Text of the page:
We have had changes in landscape and climate during the past 200 years. There is little doubt of that. Many plants and animals have been introduced for hunting, fishing, and agricultural commerce. At the other end of that are the plants and animals that have been eliminated or reduced in numbers due to habitat changes. We now have earth worms and honey bees. We don’t have Passenger Pigeons or Carolina Parakeets. We have an array of European weeds that have escaped agriculture and now blanket our roadsides and woodlands. We have lost elms and chestnuts and gained alders and various fruit cultivars.

One of the bird groups that has had a great population drop is the game bird populations. For a while Turkeys were rare and non-existent. Shore birds were hunted and ducks taken year round. Pheasants and quail were repopulated mostly by hunting clubs and harvested by hunting club members. The same for ducks and geese. The other day Fran and I were looking at a flurry of birds feeding on seed when three Northern Bobwhite Quail emerged from the shrubbery.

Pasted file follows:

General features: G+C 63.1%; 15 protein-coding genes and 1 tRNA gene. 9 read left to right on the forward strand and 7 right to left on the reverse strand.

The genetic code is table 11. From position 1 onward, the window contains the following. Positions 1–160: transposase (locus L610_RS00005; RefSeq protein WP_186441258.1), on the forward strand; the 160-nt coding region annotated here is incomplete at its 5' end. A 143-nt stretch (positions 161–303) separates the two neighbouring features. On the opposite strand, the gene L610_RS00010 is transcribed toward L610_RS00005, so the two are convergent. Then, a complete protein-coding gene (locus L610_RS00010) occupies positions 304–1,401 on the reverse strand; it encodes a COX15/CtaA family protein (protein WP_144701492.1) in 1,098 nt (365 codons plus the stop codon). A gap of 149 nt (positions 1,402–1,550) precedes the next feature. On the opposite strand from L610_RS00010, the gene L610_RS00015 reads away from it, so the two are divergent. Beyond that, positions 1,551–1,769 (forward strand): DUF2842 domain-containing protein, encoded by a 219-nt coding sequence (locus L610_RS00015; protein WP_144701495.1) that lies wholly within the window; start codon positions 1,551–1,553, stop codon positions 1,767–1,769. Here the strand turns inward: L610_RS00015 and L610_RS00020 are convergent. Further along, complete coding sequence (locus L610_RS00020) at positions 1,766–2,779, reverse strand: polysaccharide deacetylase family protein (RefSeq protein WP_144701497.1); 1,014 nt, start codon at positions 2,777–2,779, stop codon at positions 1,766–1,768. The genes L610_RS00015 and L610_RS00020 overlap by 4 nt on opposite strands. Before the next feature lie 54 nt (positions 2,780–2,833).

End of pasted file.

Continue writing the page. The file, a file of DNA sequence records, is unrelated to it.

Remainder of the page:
These birds are now uncommon. They are birds that have bred around here over the past fifty years or so and were often the survivors of hunting stocks released each fall. As suburbia spread and hunting declined (fewer hunters and less habitat) the bird population could be replenished only by breeding. Winters and predators are hard on species like this.
The males have a rather bold pattern on the head. But, as they are pretty much ground birds it is important to be as camouflaged as possible. Thus the face is bold but the rest of the bird looks like a pile of dried leaves.
Massachusetts is about the northern limit for this bird now, though it is found to the west through Ohio, South Dakota and Nebraska. They are more common to the south where they are found to the tips of Florida and Texas and everywhere in between.